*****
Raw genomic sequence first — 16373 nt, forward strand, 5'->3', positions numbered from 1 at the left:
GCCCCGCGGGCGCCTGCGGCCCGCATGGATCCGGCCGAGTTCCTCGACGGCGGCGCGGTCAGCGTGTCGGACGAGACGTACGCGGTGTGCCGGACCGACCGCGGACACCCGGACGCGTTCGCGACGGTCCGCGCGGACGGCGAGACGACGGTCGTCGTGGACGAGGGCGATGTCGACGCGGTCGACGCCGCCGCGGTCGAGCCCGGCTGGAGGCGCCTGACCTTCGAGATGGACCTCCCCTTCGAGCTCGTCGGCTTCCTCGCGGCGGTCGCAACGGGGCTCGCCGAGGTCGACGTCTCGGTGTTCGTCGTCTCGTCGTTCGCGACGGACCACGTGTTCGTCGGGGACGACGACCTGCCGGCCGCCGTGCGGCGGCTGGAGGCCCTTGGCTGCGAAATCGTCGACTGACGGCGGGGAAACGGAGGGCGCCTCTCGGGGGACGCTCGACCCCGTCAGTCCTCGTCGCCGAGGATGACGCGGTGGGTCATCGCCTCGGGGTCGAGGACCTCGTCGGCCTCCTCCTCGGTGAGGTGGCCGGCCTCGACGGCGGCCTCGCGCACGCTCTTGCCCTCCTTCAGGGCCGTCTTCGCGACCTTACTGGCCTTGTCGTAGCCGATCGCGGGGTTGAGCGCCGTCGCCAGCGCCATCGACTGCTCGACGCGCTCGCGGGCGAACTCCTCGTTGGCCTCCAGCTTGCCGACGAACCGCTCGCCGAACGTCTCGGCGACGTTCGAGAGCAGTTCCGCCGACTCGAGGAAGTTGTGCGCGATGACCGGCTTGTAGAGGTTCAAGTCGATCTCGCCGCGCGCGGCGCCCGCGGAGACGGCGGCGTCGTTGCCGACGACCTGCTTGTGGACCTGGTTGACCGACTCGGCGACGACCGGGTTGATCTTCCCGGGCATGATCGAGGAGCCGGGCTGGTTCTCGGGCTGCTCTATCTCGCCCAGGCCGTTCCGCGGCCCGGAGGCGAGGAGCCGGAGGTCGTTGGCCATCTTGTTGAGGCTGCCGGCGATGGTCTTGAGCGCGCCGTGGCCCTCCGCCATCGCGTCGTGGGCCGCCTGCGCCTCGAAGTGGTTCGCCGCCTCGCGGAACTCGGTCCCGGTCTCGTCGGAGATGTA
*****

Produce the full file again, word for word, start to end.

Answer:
Raw genomic sequence first — 16373 nt, forward strand, 5'->3', positions numbered from 1 at the left:
GCCCCGCGGGCGCCTGCGGCCCGCATGGATCCGGCCGAGTTCCTCGACGGCGGCGCGGTCAGCGTGTCGGACGAGACGTACGCGGTGTGCCGGACCGACCGCGGACACCCGGACGCGTTCGCGACGGTCCGCGCGGACGGCGAGACGACGGTCGTCGTGGACGAGGGCGATGTCGACGCGGTCGACGCCGCCGCGGTCGAGCCCGGCTGGAGGCGCCTGACCTTCGAGATGGACCTCCCCTTCGAGCTCGTCGGCTTCCTCGCGGCGGTCGCAACGGGGCTCGCCGAGGTCGACGTCTCGGTGTTCGTCGTCTCGTCGTTCGCGACGGACCACGTGTTCGTCGGGGACGACGACCTGCCGGCCGCCGTGCGGCGGCTGGAGGCCCTTGGCTGCGAAATCGTCGACTGACGGCGGGGAAACGGAGGGCGCCTCTCGGGGGACGCTCGACCCCGTCAGTCCTCGTCGCCGAGGATGACGCGGTGGGTCATCGCCTCGGGGTCGAGGACCTCGTCGGCCTCCTCCTCGGTGAGGTGGCCGGCCTCGACGGCGGCCTCGCGCACGCTCTTGCCCTCCTTCAGGGCCGTCTTCGCGACCTTACTGGCCTTGTCGTAGCCGATCGCGGGGTTGAGCGCCGTCGCCAGCGCCATCGACTGCTCGACGCGCTCGCGGGCGAACTCCTCGTTGGCCTCCAGCTTGCCGACGAACCGCTCGCCGAACGTCTCGGCGACGTTCGAGAGCAGTTCCGCCGACTCGAGGAAGTTGTGCGCGATGACCGGCTTGTAGAGGTTCAAGTCGATCTCGCCGCGCGCGGCGCCCGCGGAGACGGCGGCGTCGTTGCCGACGACCTGCTTGTGGACCTGGTTGACCGACTCGGCGACGACCGGGTTGATCTTCCCGGGCATGATCGAGGAGCCGGGCTGGTTCTCGGGCTGCTCTATCTCGCCCAGGCCGTTCCGCGGCCCGGAGGCGAGGAGCCGGAGGTCGTTGGCCATCTTGTTGAGGCTGCCGGCGATGGTCTTGAGCGCGCCGTGGCCCTCCGCCATCGCGTCGTGGGCCGCCTGCGCCTCGAAGTGGTTCGCCGCCTCGCGGAACTCGGTCCCGGTCTCGTCGGAGATGTA